Who Sits at the Table?

June 3, 2022
An important factor in healing some of the deep divides we’re experiencing in society today, is to examine who sits at the table. Who do we invite to provide information about issues? Who do we invite to participate in making decisions about the best course of action? If we only invite those who look, think, and act as we do, we leave out large swaths of society. Addressing who sits at the table is a significant step in striving for a more inclusive, healthy, and holistic society.

I met author Russ Smith on an Ancestry.com cruise a few years ago when he was speaking about one of his books. He has recently published The Pointe System. I liked the premise of the book and invited him to write this guest blog about it. Thank you Russ for your book and this blog.


The Pointe System

What actions do we as individuals and a society take to include or exclude people? How do we make people feel either welcome or unwelcome? I began to ask myself these questions when I did research for my recently published murder mystery, The Pointe System. In some cases, actions to include or exclude people are taken by the community or even the state or nation, while in other cases, actions are taken by individuals or small groups of people.

The Pointe System is not only the title of my book, but also the name of the system that was used for over thirty years to keep certain people for moving to Grosse Pointe, the suburb of Detroit where I grew up. I knew Grosse Pointe had a history of not embracing diversity, but it was a revelation to me of how systematic the efforts were to keep it restricted to a very limited number of ethnic groups. When the pointe system was in place, the local property owners association partnered with Realtors to investigate home buyers before the sale of a home was allowed to progress. They used a scoring system to assign points for various characteristics of potential residents.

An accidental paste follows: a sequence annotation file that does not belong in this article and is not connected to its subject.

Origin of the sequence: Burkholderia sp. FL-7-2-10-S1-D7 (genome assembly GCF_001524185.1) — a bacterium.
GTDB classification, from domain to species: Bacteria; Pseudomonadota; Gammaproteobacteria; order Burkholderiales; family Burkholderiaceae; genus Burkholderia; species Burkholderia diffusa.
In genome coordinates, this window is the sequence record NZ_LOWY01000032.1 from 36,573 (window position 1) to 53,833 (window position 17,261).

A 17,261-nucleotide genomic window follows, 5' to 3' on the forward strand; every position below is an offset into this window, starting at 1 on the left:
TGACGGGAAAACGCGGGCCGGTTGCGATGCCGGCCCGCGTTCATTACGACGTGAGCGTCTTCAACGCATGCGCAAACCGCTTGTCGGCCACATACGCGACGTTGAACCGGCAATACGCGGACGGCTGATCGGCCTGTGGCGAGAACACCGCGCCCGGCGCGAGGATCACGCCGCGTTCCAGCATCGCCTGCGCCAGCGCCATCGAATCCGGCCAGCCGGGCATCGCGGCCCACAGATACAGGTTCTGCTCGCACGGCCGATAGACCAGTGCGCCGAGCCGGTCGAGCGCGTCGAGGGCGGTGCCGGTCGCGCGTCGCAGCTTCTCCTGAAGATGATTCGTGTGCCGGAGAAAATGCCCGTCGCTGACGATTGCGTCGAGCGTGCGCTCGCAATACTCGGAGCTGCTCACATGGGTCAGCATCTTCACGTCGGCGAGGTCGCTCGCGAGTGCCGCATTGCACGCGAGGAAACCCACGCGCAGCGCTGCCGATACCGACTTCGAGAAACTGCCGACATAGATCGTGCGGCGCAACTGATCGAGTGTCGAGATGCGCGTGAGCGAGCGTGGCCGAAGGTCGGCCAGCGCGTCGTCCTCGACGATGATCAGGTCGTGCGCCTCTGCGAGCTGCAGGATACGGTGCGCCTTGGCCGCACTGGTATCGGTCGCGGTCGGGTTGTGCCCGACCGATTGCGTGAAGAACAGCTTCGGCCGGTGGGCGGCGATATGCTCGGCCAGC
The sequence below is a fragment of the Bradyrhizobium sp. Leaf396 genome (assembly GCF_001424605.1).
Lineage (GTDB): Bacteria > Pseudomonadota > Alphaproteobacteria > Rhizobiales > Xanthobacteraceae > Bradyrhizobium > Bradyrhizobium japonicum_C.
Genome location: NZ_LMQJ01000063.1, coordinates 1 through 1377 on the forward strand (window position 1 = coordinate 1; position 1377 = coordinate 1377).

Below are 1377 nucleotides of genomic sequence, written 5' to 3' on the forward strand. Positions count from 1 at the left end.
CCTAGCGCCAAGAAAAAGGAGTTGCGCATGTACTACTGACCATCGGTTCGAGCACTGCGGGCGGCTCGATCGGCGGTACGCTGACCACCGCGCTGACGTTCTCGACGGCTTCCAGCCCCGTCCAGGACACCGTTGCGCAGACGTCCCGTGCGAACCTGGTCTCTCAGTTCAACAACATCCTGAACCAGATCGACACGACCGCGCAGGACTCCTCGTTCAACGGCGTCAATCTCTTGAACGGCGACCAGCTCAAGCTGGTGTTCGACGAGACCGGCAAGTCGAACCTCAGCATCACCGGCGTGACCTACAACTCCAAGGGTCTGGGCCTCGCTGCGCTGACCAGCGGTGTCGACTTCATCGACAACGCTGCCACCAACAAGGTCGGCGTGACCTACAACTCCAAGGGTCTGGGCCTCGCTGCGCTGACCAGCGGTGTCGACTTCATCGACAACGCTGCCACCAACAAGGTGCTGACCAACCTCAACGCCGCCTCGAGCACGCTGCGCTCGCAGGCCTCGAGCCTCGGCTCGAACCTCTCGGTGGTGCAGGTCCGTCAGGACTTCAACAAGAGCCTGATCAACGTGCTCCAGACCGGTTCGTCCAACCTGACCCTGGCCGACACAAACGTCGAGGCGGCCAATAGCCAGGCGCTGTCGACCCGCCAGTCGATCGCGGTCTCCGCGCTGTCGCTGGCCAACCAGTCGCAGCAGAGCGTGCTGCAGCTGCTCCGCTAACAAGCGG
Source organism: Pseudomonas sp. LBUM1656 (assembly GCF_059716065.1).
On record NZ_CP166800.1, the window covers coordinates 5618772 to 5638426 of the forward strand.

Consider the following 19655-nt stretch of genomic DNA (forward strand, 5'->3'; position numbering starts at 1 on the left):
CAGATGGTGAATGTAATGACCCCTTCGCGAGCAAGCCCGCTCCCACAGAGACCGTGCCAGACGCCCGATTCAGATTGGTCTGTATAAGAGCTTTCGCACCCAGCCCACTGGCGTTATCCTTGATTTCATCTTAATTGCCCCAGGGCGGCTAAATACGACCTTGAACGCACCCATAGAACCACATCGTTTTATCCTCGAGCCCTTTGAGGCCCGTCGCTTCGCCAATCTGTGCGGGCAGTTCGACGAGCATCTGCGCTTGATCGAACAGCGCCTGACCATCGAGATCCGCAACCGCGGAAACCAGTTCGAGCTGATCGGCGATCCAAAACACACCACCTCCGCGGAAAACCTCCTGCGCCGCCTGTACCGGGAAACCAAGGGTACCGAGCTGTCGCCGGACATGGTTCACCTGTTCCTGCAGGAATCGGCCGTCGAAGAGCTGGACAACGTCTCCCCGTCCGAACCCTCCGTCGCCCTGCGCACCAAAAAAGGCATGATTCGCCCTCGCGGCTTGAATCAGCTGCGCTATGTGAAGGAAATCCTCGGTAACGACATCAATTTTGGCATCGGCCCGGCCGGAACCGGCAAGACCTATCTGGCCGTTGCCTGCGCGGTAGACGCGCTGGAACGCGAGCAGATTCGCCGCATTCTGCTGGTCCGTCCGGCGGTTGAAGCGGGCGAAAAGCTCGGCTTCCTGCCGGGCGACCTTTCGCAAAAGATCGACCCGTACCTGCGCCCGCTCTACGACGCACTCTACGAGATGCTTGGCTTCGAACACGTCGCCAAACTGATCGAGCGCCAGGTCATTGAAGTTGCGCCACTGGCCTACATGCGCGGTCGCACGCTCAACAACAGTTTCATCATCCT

Deciding Who’s Allowed In

Points were given for lack of a foreign accent, lightness of skin color, occupation, religion, club memberships, profession, and various other traits. People with Western European heritage needed fewer points than people whose ancestors came from Southern or Eastern Europe. Jewish people needed an even higher score and were rarely allowed to buy a house. African Americans or people with Asian heritage were always rejected. The system, which was once upheld by the Michigan Supreme Court, was finally eliminated by federal civil rights legislation in the late 1960s.

The Pointe System is an example of how a community or state can support division and exclusion. Since it can take years for demonstrations, lawsuits, and lobbying of legislators to drive change at the community, state, or nation level, what can we do today, as individuals, to include or exclude people? How can we make people feel welcome? What actions do we and others take to exclude people?

Gossip Kills Reputations

Gossip is one of the tools often used to damage the reputation of others and exclude them. I create characters who gossip in all of my murder mysteries to spread fear, hatred, and anxiety. Personally, I become concerned when I hear someone start a sentence with something like “I’m not one to gossip, but did you hear…?” People who tell tales about other people don’t always realize the damage they may be causing. They won’t stop, unless they are challenged and told that such behavior is not acceptable.